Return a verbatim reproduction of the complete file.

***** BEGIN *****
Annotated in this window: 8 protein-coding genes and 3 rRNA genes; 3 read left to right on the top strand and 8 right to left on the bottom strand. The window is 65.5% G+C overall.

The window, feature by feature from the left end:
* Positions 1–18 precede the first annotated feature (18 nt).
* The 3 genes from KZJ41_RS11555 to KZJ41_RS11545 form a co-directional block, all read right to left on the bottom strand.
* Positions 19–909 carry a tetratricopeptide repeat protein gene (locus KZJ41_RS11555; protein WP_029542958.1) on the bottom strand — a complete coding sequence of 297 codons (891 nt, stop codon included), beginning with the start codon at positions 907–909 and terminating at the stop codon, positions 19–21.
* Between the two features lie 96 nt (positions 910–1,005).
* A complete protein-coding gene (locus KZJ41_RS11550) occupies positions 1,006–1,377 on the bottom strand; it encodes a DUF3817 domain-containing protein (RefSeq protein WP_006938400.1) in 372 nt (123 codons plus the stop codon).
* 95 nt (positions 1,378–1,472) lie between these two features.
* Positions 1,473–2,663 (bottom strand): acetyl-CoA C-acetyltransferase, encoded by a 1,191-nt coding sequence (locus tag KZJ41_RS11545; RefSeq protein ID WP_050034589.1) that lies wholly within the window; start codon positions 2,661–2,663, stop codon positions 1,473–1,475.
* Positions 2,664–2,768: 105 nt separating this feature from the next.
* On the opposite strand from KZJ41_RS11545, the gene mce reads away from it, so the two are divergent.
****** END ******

Annotated in this window: 8 protein-coding genes and 3 rRNA genes; 3 read left to right on the top strand and 8 right to left on the bottom strand. The window is 65.5% G+C overall.

The window, feature by feature from the left end:
* Positions 1–18 precede the first annotated feature (18 nt).
* The 3 genes from KZJ41_RS11555 to KZJ41_RS11545 form a co-directional block, all read right to left on the bottom strand.
* Positions 19–909 carry a tetratricopeptide repeat protein gene (locus KZJ41_RS11555; protein WP_029542958.1) on the bottom strand — a complete coding sequence of 297 codons (891 nt, stop codon included), beginning with the start codon at positions 907–909 and terminating at the stop codon, positions 19–21.
* Between the two features lie 96 nt (positions 910–1,005).
* A complete protein-coding gene (locus KZJ41_RS11550) occupies positions 1,006–1,377 on the bottom strand; it encodes a DUF3817 domain-containing protein (RefSeq protein WP_006938400.1) in 372 nt (123 codons plus the stop codon).
* 95 nt (positions 1,378–1,472) lie between these two features.
* Positions 1,473–2,663 (bottom strand): acetyl-CoA C-acetyltransferase, encoded by a 1,191-nt coding sequence (locus tag KZJ41_RS11545; RefSeq protein ID WP_050034589.1) that lies wholly within the window; start codon positions 2,661–2,663, stop codon positions 1,473–1,475.
* Positions 2,664–2,768: 105 nt separating this feature from the next.
* On the opposite strand from KZJ41_RS11545, the gene mce reads away from it, so the two are divergent.